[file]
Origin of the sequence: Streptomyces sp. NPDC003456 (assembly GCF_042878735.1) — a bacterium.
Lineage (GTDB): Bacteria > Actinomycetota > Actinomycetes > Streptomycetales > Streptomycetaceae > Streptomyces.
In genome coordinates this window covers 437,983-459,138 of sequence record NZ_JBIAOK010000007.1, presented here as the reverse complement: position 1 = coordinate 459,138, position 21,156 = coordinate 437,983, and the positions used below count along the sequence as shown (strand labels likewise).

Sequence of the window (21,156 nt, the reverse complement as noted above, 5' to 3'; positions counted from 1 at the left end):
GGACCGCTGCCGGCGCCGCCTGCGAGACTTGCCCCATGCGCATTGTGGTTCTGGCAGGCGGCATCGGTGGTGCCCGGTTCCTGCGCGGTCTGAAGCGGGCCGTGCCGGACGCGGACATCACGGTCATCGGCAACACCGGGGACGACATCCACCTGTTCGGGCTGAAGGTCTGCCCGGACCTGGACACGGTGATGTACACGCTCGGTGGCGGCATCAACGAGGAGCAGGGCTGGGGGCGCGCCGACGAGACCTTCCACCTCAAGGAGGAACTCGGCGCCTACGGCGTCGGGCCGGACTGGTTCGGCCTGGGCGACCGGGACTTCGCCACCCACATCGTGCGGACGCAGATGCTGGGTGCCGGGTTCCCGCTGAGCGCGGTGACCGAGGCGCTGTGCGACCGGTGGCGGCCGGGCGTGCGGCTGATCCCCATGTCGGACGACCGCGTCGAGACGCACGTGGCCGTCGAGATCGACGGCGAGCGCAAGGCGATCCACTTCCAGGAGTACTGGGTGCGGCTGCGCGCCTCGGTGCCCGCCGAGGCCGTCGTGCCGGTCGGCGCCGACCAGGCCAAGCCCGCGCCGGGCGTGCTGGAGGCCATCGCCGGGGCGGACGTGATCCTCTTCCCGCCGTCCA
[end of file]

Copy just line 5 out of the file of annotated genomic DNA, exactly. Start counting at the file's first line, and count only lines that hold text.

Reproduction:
GGACCGCTGCCGGCGCCGCCTGCGAGACTTGCCCCATGCGCATTGTGGTTCTGGCAGGCGGCATCGGTGGTGCCCGGTTCCTGCGCGGTCTGAAGCGGGCCGTGCCGGACGCGGACATCACGGTCATCGGCAACACCGGGGACGACATCCACCTGTTCGGGCTGAAGGTCTGCCCGGACCTGGACACGGTGATGTACACGCTCGGTGGCGGCATCAACGAGGAGCAGGGCTGGGGGCGCGCCGACGAGACCTTCCACCTCAAGGAGGAACTCGGCGCCTACGGCGTCGGGCCGGACTGGTTCGGCCTGGGCGACCGGGACTTCGCCACCCACATCGTGCGGACGCAGATGCTGGGTGCCGGGTTCCCGCTGAGCGCGGTGACCGAGGCGCTGTGCGACCGGTGGCGGCCGGGCGTGCGGCTGATCCCCATGTCGGACGACCGCGTCGAGACGCACGTGGCCGTCGAGATCGACGGCGAGCGCAAGGCGATCCACTTCCAGGAGTACTGGGTGCGGCTGCGCGCCTCGGTGCCCGCCGAGGCCGTCGTGCCGGTCGGCGCCGACCAGGCCAAGCCCGCGCCGGGCGTGCTGGAGGCCATCGCCGGGGCGGACGTGATCCTCTTCCCGCCGTCCA